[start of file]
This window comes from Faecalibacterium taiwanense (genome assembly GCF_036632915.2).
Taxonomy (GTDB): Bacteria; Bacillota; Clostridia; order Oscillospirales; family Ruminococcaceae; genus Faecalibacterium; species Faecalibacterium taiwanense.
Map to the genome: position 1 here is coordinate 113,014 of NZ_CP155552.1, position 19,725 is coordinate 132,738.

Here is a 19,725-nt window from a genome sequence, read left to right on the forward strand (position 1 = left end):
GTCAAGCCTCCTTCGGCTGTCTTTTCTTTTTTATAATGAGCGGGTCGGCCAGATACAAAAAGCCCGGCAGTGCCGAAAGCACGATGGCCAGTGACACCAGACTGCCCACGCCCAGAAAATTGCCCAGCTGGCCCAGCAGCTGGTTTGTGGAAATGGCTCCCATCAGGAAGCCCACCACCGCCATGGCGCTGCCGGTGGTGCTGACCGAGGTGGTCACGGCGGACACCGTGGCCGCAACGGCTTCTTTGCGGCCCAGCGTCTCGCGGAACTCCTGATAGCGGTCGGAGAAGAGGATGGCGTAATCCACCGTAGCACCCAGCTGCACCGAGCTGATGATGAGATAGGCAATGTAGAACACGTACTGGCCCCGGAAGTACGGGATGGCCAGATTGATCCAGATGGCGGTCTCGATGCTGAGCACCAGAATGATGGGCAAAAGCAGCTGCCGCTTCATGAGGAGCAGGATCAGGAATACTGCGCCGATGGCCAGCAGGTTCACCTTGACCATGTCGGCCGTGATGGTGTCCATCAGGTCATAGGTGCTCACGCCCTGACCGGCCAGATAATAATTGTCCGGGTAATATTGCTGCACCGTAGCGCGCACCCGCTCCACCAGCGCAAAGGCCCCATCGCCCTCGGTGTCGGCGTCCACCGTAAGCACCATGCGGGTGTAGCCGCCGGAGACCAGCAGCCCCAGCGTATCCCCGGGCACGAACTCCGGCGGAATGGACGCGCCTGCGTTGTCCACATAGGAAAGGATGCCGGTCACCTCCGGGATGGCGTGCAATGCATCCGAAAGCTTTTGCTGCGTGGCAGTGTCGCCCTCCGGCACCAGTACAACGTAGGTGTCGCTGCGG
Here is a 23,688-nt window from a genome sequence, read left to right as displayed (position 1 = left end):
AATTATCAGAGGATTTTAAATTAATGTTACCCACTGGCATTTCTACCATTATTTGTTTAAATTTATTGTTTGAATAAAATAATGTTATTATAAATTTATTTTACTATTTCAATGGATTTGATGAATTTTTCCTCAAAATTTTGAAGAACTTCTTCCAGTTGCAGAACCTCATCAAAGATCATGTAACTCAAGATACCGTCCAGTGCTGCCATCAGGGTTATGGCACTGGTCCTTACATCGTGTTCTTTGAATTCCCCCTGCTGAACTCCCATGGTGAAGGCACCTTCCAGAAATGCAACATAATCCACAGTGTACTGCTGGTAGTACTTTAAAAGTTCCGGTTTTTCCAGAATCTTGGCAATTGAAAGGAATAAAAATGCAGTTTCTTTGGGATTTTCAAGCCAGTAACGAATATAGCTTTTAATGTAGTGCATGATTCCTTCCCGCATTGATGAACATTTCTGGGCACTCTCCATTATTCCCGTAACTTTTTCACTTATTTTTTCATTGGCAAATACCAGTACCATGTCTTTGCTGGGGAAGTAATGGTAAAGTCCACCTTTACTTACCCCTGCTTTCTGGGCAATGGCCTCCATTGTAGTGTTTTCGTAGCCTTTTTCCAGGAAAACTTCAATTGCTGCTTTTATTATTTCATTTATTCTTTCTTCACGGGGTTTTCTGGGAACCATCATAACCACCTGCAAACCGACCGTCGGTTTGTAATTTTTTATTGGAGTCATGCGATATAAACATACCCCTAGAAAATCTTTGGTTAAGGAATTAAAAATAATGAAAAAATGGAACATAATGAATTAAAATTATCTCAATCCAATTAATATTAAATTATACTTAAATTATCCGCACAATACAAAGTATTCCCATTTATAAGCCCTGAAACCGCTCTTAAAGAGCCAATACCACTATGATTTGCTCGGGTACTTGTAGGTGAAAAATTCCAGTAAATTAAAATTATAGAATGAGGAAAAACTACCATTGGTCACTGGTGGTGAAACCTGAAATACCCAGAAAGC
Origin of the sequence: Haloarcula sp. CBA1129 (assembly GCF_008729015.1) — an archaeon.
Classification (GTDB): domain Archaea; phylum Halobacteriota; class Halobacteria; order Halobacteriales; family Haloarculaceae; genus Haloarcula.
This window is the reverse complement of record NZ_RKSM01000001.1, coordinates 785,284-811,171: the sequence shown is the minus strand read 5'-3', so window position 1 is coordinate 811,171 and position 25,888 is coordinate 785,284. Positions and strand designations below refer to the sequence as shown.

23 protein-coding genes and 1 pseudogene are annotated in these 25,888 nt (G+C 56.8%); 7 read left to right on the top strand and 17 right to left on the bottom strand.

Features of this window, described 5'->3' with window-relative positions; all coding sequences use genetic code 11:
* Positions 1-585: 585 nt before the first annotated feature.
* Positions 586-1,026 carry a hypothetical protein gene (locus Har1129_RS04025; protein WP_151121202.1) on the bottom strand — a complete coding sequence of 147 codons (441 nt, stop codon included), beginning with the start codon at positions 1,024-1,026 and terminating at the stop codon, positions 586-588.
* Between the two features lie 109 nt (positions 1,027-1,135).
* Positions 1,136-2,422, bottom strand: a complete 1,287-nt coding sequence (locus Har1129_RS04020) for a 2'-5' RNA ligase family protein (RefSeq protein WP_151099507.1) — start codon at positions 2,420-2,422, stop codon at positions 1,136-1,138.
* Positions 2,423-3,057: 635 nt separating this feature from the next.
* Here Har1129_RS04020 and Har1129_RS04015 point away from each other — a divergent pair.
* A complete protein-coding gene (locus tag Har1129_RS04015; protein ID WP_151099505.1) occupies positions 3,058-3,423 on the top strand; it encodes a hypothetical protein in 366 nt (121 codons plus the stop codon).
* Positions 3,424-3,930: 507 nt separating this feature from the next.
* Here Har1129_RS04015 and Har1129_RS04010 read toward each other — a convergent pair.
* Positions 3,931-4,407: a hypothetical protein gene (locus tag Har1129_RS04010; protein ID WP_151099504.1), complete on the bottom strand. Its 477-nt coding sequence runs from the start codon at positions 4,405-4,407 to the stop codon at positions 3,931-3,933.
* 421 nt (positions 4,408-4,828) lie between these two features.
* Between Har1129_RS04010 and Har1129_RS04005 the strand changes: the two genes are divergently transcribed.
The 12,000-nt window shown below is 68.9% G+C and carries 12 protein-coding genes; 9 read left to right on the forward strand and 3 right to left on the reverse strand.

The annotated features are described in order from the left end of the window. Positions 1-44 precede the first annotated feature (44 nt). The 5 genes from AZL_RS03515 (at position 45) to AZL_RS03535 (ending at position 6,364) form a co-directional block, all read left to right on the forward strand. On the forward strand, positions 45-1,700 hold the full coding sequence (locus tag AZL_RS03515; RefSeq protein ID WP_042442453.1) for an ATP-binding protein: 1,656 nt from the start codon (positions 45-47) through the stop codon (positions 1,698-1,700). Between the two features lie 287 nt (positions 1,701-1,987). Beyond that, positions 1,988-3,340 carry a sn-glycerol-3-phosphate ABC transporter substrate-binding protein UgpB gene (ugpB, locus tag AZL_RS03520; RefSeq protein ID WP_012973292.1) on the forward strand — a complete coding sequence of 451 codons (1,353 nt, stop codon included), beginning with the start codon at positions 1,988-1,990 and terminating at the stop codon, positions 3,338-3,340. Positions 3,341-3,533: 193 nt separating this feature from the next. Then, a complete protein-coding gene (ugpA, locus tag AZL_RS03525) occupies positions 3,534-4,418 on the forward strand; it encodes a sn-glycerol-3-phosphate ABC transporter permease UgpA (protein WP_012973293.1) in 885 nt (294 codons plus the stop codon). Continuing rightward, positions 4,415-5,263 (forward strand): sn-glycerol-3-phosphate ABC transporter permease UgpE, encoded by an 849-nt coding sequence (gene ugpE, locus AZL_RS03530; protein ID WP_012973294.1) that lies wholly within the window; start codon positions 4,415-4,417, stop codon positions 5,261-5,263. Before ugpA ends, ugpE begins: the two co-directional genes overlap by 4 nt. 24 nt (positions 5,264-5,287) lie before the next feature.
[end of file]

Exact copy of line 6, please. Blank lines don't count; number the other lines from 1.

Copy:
Here is a 23,688-nt window from a genome sequence, read left to right as displayed (position 1 = left end):